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Lost Prophet: The Life and Times of Bayard Rustinby John Demilio
Synopses & Reviews
Bayard Rustin is one of the most important figures in the history of the American civil rights movement. Before Martin Luther King, before Malcolm X, Bayard Rustin was working to bring the cause to the forefront of America's consciousness. A teacher to King, an international apostle of peace, and the organizer of the famous 1963 March on Washington, he brought Gandhi's philosophy of nonviolence to America and helped launch the civil rights movement. Nonetheless, Rustin has been largely erased by history, in part because he was an African American homosexual. Acclaimed historian John D'Emilio tells the full and remarkable story of Rustin's intertwined lives: his pioneering and public person and his oblique and stigmatized private self.
It was in the tumultuous 1930s that Bayard Rustin came of age, getting his first lessons in politics through the Communist Party and the unrest of the Great Depression. A Quaker and a radical pacifist, he went to prison for refusing to serve in World War II, only to suffer a sexual scandal. His mentor, the great pacifist A. J. Muste, wrote to him, "You were capable of making the 'mistake' of thinking that you could be the leader in a revolution...at the same time that you were a weakling in an extreme degree and engaged in practices for which there was no justification."
Freed from prison after the war, Rustin threw himself into the early campaigns of the civil rights and anti-nuclear movements until an arrest for sodomy nearly destroyed his career. Many close colleagues and friends abandoned him. For years after, Rustin assumed a less public role even though his influence was everywhere. Rustin mentored a young and inexperienced Martin LutherKing in the use of nonviolence. He planned strategy for the Southern Christian Leadership Conference until Congressman Adam Clayton Powell threatened to spread a rumor that King and Rustin were lovers. Not until Rustin's crowning achievement as the organizer of the 1963 March on Washington would he finally emerge from the shadows that homophobia cast over his career. Rustin remained until his death in 1987 committed to the causes of world peace, racial equality, and economic justice.
Based on more than a decade of archival research and interviews with dozens of surviving friends and colleagues of Rustin's, "Lost Prophet" is a triumph. Rustin emerges as a hero of the black freedom struggle and a singularly important figure in the lost gay history of the mid-twentieth century. John D'Emilio's compelling narrative rescues a forgotten figure and brings alive a time of great hope and great tragedy in the not-so-distant past.
One of the most important figures of the American civil rights movement, Bayard Rustin taught Martin Luther King Jr. the methods of Gandhi, spearheaded the 1963 March on Washington, and helped bring the struggle of African Americans to the forefront of a nation's consciousness. But despite his incontrovertibly integral role in the movement, the openly gay Rustin is not the household name that many of his activist contemporaries are. In exploring history's Lost Prophet, acclaimed historian John D'Emilio explains why Rustin's influence was minimized by his peers and why his brilliant strategies were not followed, or were followed by those he never meant to help.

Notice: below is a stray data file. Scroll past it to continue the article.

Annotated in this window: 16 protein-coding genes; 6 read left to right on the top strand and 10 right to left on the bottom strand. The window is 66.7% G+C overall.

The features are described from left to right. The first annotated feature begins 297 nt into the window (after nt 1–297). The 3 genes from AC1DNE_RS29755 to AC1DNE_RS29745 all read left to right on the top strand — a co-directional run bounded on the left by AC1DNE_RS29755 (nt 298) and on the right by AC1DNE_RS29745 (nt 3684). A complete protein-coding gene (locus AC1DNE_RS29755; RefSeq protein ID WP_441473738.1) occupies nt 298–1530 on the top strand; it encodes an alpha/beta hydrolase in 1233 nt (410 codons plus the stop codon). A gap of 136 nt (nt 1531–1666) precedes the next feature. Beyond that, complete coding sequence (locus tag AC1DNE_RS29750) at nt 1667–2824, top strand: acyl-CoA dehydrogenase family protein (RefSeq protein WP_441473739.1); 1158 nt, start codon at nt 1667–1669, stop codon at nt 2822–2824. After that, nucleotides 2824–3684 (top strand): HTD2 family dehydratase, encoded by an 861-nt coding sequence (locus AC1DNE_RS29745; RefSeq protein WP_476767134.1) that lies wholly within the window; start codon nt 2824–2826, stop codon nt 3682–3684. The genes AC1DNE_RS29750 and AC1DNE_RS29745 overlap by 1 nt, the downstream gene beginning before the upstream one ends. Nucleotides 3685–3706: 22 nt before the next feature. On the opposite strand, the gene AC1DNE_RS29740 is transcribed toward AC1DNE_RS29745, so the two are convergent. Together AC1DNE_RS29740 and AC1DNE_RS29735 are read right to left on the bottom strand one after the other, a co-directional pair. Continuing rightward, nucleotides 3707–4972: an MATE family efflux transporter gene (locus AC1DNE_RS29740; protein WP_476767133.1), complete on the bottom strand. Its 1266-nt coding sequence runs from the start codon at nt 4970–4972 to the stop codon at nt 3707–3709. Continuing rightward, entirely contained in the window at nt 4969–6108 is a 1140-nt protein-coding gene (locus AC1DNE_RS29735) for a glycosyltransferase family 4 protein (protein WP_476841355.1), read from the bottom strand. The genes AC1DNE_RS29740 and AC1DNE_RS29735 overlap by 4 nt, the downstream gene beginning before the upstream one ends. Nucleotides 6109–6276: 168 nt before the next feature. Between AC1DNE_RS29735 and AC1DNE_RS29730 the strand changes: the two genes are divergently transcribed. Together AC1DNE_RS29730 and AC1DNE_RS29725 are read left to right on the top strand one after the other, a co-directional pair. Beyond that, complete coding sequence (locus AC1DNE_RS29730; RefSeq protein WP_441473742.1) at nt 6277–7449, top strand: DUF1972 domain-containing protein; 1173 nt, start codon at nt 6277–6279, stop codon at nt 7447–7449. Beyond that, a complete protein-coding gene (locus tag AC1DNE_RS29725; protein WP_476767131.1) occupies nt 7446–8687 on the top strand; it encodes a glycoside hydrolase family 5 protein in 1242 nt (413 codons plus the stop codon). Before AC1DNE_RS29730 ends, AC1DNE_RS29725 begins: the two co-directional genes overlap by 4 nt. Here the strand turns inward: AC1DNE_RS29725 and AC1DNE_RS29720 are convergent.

About the Author
John DEmilio is professor of history and of gender and women's studies at the University of Illinois at Chicago. Policy director of the National Gay and Lesbian Task Force, he is coauthor of Intimate Matters: A History of Sexuality in America, published by the University of Chicago Press, and author of The World Turned: Essays on Gay History, Politics, and Culture.
Table of Contents
1. "Any Road Will Take You There," 1912-1934
2. "A Young Radical," 1934-1941
3. "A Way of Life," 1941-1943
4. "An Extremely Capable Agitator," 1944
5. "Hard and Bitter Experience," 1944-1946
6. "The Gadfly Which Has Stirred Men into Action," 1946-1947
7. "Mad Enough to Do Something Desperate," 1947-1948
8. "An Iron Lung of Militarism," 1948-1952
9. "Bayard's Trouble," 1952-1953
10. "I Can Again Be Useful," 1953-1955
11. "No Force on Earth Can Stop This Movement," 1955-1957
12. "More Going On Than Most People Would Gather," 1957-1959
13. "An Employee of Others," 1959-1960
14. "Ours Is Not a World-Shaking Project," 1960-1962
15. "One of the Great Days in American History," 1963
16. "On the Threshold of a New Political Movement," 1963-1964
17. "From Protest to Politics," 1964-1965
18. "In the Shadow of War," 1965-1967
19. "A Strategist Without a Movement," 1966-1968
20. "Freedom Is Never a Final Act," 1969-1987
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